Hard ciders are all the rage, and gone are the days when “cider” always meant cloying and sweet. At the core of most ciders’ current appeal is a dry, refreshing, gluten-free effervescence.
But what are the cider house rules for pairing these beverages with food? That depends.
“With such an incredible variety of great craft ciders on the market, what pairs with cider is not such a straightforward question these days,” said Neil Collins, co-owner of Bristols Cider in Atascadero and the winemaker at Tablas Creek Vineyard and his own label, Lone Madrone. “So it, of course, depends on which cider you are drinking. Is it hopped? Is it infused with a fruit? What yeast was it fermented on?”
With apple ciders such as Bristols, Collins likes to pair those with a classic West Country farmhouse cheddar from his native Britain or any of the curries served at Bristols Cider on Thursday evenings.
“The great acidity and brightness complement both the fat and sharpness of the cheese,” he said, “and with the curries, the freshness of the cider cuts well with the spice.”
Collins noted that “another classic pairing is slow-cooked pork shoulder cooked in cider, but cider also lends itself very well to a lot of vegetarian cuisine.”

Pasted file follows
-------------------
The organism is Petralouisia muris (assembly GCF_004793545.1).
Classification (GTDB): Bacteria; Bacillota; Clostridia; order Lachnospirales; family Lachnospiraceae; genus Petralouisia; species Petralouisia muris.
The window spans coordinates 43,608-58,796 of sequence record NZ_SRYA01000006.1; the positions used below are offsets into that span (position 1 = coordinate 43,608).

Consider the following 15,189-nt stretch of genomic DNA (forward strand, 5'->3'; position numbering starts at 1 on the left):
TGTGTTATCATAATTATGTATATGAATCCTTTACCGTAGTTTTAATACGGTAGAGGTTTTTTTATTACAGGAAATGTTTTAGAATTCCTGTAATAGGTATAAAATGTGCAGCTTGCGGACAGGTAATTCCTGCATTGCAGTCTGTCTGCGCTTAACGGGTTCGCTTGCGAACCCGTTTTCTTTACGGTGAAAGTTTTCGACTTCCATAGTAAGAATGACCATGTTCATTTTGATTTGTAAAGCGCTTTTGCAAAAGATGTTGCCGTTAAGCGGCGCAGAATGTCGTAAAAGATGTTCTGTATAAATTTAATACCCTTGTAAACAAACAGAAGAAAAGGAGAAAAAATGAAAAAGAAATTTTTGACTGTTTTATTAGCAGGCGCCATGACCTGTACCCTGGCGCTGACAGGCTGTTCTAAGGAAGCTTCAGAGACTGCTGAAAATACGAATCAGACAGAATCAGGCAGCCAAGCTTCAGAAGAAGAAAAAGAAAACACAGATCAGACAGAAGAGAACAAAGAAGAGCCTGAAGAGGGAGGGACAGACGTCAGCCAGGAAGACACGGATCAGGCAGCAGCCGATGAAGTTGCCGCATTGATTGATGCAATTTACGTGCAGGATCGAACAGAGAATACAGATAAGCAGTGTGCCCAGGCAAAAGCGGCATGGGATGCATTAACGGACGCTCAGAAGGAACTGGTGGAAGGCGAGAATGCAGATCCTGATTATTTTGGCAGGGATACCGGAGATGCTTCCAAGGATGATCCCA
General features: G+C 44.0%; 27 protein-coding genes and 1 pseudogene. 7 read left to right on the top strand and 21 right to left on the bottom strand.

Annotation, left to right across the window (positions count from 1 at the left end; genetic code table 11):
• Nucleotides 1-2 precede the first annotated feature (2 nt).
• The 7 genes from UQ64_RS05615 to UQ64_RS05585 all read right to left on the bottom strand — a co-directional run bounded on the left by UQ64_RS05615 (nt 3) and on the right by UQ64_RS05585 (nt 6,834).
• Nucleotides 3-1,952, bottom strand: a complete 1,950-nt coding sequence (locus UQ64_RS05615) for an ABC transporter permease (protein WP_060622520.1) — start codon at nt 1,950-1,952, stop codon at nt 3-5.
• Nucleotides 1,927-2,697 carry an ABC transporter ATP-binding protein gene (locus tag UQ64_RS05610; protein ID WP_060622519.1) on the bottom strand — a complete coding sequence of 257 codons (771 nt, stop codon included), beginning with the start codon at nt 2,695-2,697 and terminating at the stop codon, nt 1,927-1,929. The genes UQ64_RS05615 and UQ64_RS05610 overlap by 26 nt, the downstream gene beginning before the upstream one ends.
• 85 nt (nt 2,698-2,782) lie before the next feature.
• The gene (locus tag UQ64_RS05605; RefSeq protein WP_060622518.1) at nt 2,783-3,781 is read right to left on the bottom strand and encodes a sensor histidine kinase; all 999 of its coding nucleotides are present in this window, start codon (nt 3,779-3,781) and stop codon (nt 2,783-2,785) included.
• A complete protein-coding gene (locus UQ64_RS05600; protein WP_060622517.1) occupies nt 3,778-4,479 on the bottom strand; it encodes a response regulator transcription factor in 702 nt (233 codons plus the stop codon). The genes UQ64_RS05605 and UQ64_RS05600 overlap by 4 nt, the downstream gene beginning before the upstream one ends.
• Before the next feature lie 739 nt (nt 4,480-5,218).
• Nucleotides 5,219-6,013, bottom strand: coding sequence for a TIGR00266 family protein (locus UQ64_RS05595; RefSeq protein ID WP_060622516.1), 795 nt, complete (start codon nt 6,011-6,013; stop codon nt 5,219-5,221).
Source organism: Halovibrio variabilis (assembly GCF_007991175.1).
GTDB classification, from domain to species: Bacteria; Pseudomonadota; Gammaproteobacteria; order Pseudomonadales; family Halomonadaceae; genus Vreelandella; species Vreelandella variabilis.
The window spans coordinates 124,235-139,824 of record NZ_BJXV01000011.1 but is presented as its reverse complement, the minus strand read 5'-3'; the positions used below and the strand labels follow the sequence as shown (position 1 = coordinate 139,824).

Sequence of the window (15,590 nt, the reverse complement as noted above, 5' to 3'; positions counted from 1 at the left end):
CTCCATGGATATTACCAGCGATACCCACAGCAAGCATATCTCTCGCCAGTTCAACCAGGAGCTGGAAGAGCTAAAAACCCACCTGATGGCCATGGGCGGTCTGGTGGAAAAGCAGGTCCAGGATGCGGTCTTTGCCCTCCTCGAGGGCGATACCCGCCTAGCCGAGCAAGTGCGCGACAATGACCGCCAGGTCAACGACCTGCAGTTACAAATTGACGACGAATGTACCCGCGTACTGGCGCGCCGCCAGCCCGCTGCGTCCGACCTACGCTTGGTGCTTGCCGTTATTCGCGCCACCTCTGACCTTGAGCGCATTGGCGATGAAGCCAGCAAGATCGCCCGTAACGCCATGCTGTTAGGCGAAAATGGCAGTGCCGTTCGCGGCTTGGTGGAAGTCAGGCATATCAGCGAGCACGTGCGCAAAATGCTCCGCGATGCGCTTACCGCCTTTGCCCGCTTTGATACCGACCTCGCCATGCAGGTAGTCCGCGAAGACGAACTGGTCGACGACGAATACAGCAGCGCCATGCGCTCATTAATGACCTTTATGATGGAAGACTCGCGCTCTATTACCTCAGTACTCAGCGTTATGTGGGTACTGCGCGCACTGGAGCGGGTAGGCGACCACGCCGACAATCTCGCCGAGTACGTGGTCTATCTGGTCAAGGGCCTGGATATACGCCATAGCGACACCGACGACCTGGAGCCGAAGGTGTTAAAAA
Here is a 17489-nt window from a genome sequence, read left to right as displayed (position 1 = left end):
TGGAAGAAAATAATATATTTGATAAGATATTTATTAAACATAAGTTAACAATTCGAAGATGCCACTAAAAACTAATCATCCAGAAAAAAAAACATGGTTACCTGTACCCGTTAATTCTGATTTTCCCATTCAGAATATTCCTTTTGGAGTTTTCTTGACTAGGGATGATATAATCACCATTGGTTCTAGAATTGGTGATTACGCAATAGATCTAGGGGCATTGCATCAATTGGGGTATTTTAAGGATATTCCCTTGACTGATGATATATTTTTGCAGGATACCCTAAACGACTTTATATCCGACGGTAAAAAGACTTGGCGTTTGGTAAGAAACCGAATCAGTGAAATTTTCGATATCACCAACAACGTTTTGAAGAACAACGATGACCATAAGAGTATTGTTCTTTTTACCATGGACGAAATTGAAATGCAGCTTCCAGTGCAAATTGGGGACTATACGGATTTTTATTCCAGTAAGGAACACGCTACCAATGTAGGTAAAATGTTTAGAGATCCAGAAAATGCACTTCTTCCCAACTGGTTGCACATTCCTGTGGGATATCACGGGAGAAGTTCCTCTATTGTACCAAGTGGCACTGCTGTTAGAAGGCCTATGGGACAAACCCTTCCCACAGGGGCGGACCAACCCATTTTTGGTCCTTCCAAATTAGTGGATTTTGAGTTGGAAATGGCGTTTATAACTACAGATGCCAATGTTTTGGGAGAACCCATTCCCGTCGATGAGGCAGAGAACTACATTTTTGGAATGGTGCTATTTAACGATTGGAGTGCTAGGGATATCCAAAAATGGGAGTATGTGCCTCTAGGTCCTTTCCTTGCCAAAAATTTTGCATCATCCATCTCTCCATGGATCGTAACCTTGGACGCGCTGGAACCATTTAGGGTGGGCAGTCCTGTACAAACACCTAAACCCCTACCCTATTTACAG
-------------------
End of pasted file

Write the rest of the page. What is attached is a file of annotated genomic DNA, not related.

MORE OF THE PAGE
At The Spoon Trade in Grover Beach, “we serve ciders that are dry and pair nicely with rich foods,” said co-owner Brooke Town. A sweet cider may not be as good with those foods, she explained.
For example, “the Tin City Cider (from Paso Robles) is dry, crisp and briny, which is a lovely complement to our honey-glazed fried chicken,” Town said. “We also sprinkle fried rosemary on the chicken, which adds a fun complement to the cider as well.”
Town added that with something such as The Spoon Trade’s smoked potatoes with lime aioli, “Tin City’s Cherry Saison is a fun, tart way to cut through the richness of the potatoes.”
(Check out many local cider producers at the Central Coast Cider Festival on May 13 at the Atascadero Pavilion on the Lake.)